Forsberg: Yes, I will take a break after this because I’m really tired. I think the race at Tromsø was, to work with it, it took a lot. I need to take a break. Then I will be out in the mountains doing a lot of the climbing, I think.
iRunFar: You’ve had some great races this year, but you’ve also in the last month had a couple races that weren’t up to your standards. What happened at the Matterhorn Ultraks?
Forsberg: Yeah, I think it’s a bit the same. You’ve been there and you’ve seen the trails. The first time, it’s fine because I can run it because I enjoy seeing new things. The second time it’s more… it’s not the mountain trails. I don’t find it inspiring. That’s the bad thing with me. When I’m not inspired, I don’t like to push myself. That’s what I did. I did it socially. I didn’t care. That’s just how it is. I guess when you start to do many races you like to do the races you really like. I like technical. This is new, so I will really like it because it’s something new. If I do it another year and it’s the same trails and it’s not the mountains and technical, I will not enjoy it too much.
iRunFar: A course like Kima, Trofeo Kima…
Forsberg: Yes, oh, I love it so much.
iRunFar: I’m sure you were super excited for that entire race, and then you got lost. Was that really difficult for you?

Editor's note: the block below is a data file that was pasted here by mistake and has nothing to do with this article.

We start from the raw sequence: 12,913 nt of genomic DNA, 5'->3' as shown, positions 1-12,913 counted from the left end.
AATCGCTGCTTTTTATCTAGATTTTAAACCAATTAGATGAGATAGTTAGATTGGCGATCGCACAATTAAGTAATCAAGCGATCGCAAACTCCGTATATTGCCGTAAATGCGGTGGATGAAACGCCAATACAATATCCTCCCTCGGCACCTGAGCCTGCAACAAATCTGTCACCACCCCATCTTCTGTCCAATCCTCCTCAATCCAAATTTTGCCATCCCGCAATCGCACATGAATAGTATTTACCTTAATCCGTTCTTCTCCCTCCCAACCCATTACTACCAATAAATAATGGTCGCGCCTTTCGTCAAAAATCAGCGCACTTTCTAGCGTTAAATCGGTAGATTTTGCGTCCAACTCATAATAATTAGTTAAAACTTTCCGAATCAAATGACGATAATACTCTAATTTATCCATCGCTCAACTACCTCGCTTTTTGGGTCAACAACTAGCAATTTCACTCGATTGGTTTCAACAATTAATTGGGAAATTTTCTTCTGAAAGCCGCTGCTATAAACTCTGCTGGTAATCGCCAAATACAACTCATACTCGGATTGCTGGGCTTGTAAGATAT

Forsberg: Yes, it was. I was really hard on myself. It was hard, but I know it’s on that race. I was 40 minutes in front of Kasie, and when I got back I had lost one hour. That’s where… it was a pity. It was really hard because I came to a turn. You could go down or you could continue. I saw four hikers and they started to scream at me, “C’mon! C’mon!” I was just, “Have you seen other runners?” “Yeah, Yeah! C’mon! C’mon!” So I was just smashing down the downhill—500 meters down, it goes pretty fast. I was like, “No, this is not right.” I started to look and scream for others, but it was not. It’s very easy to lose one hour if you’re fast in the downhills.
iRunFar: You must have been running and incredible race because I think Kasie was 15 minutes from the course record?
Forsberg: She was 20 minutes from the record. Yeah, yeah, I was looking at the time and I was feeling so fresh. This is possible to do 7:10 or something and the course record is 7:36. It’s life. I was just super angry at myself. I guess it’s good sometimes.
iRunFar: So maybe you’ll have a little extra motivation or fire for this race?
Forsberg: Yeah, but as I said, I’m feeling a bit tired. I know I will like it because it’s a new race, and if they don’t change the race I will appreciate the technical. I’m really looking forward to running with Frosty again. It’s definitely good.
iRunFar: Good luck out there. Enjoy.
Forsberg: Thank you. Thank you.
iRunFar: Bonus question. We were just talking about coffees of the world. I just came back from Italy where a coffee is an espresso that is about this big. Here in America you get a cup of coffee this big. Where is the best coffee in the world?
Forsberg: In Sweden!
iRunFar: Why is that?
Forsberg: Because, like in America, I also like to drink a lot of coffee—sip it. My opinion, Italian and Spanish coffee is really strong. You cannot drink a lot of it. But Sweden, it’s a good mixture. It’s not just brown water like here. It really tastes coffee, but it’s not as strong. Next time, I’ll bring some Swedish coffee for you.
iRunFar: Okay, thanks Emelie.